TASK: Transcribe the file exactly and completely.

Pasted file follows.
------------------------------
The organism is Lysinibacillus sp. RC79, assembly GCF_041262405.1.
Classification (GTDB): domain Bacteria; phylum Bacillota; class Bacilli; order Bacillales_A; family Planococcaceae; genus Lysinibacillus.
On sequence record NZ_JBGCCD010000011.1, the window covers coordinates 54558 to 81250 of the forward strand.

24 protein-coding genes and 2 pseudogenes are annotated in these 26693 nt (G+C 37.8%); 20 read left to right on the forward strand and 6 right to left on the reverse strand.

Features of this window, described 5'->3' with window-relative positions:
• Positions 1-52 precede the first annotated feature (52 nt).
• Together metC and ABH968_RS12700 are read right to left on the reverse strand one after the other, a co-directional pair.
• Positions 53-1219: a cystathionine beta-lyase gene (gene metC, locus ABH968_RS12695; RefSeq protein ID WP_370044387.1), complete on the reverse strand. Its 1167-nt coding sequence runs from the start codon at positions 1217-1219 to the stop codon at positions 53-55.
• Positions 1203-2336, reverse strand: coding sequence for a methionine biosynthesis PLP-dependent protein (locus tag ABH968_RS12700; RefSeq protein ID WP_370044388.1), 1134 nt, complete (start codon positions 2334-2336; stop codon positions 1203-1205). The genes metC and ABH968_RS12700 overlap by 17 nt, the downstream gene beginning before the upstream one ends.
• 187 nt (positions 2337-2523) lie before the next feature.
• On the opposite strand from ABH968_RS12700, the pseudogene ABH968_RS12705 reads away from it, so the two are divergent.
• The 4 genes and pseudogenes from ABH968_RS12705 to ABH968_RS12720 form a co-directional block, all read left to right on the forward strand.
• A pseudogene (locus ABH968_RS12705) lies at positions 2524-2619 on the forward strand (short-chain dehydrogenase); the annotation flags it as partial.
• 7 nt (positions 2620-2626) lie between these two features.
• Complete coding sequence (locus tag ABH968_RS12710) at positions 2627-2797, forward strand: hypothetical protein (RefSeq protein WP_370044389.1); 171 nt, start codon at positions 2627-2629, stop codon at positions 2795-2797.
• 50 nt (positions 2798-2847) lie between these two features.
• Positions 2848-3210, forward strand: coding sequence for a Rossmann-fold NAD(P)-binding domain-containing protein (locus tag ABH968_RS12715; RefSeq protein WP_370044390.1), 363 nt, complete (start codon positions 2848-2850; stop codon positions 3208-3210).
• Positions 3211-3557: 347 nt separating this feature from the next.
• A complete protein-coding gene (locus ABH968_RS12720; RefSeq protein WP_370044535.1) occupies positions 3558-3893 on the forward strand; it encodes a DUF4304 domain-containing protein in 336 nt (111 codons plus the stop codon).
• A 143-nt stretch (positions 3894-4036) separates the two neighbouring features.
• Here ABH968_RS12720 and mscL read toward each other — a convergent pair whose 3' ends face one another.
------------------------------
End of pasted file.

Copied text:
The organism is Lysinibacillus sp. RC79, assembly GCF_041262405.1.
Classification (GTDB): domain Bacteria; phylum Bacillota; class Bacilli; order Bacillales_A; family Planococcaceae; genus Lysinibacillus.
On sequence record NZ_JBGCCD010000011.1, the window covers coordinates 54558 to 81250 of the forward strand.

24 protein-coding genes and 2 pseudogenes are annotated in these 26693 nt (G+C 37.8%); 20 read left to right on the forward strand and 6 right to left on the reverse strand.

Features of this window, described 5'->3' with window-relative positions:
• Positions 1-52 precede the first annotated feature (52 nt).
• Together metC and ABH968_RS12700 are read right to left on the reverse strand one after the other, a co-directional pair.
• Positions 53-1219: a cystathionine beta-lyase gene (gene metC, locus ABH968_RS12695; RefSeq protein ID WP_370044387.1), complete on the reverse strand. Its 1167-nt coding sequence runs from the start codon at positions 1217-1219 to the stop codon at positions 53-55.
• Positions 1203-2336, reverse strand: coding sequence for a methionine biosynthesis PLP-dependent protein (locus tag ABH968_RS12700; RefSeq protein ID WP_370044388.1), 1134 nt, complete (start codon positions 2334-2336; stop codon positions 1203-1205). The genes metC and ABH968_RS12700 overlap by 17 nt, the downstream gene beginning before the upstream one ends.
• 187 nt (positions 2337-2523) lie before the next feature.
• On the opposite strand from ABH968_RS12700, the pseudogene ABH968_RS12705 reads away from it, so the two are divergent.
• The 4 genes and pseudogenes from ABH968_RS12705 to ABH968_RS12720 form a co-directional block, all read left to right on the forward strand.
• A pseudogene (locus ABH968_RS12705) lies at positions 2524-2619 on the forward strand (short-chain dehydrogenase); the annotation flags it as partial.
• 7 nt (positions 2620-2626) lie between these two features.
• Complete coding sequence (locus tag ABH968_RS12710) at positions 2627-2797, forward strand: hypothetical protein (RefSeq protein WP_370044389.1); 171 nt, start codon at positions 2627-2629, stop codon at positions 2795-2797.
• 50 nt (positions 2798-2847) lie between these two features.
• Positions 2848-3210, forward strand: coding sequence for a Rossmann-fold NAD(P)-binding domain-containing protein (locus tag ABH968_RS12715; RefSeq protein WP_370044390.1), 363 nt, complete (start codon positions 2848-2850; stop codon positions 3208-3210).
• Positions 3211-3557: 347 nt separating this feature from the next.
• A complete protein-coding gene (locus ABH968_RS12720; RefSeq protein WP_370044535.1) occupies positions 3558-3893 on the forward strand; it encodes a DUF4304 domain-containing protein in 336 nt (111 codons plus the stop codon).
• A 143-nt stretch (positions 3894-4036) separates the two neighbouring features.
• Here ABH968_RS12720 and mscL read toward each other — a convergent pair whose 3' ends face one another.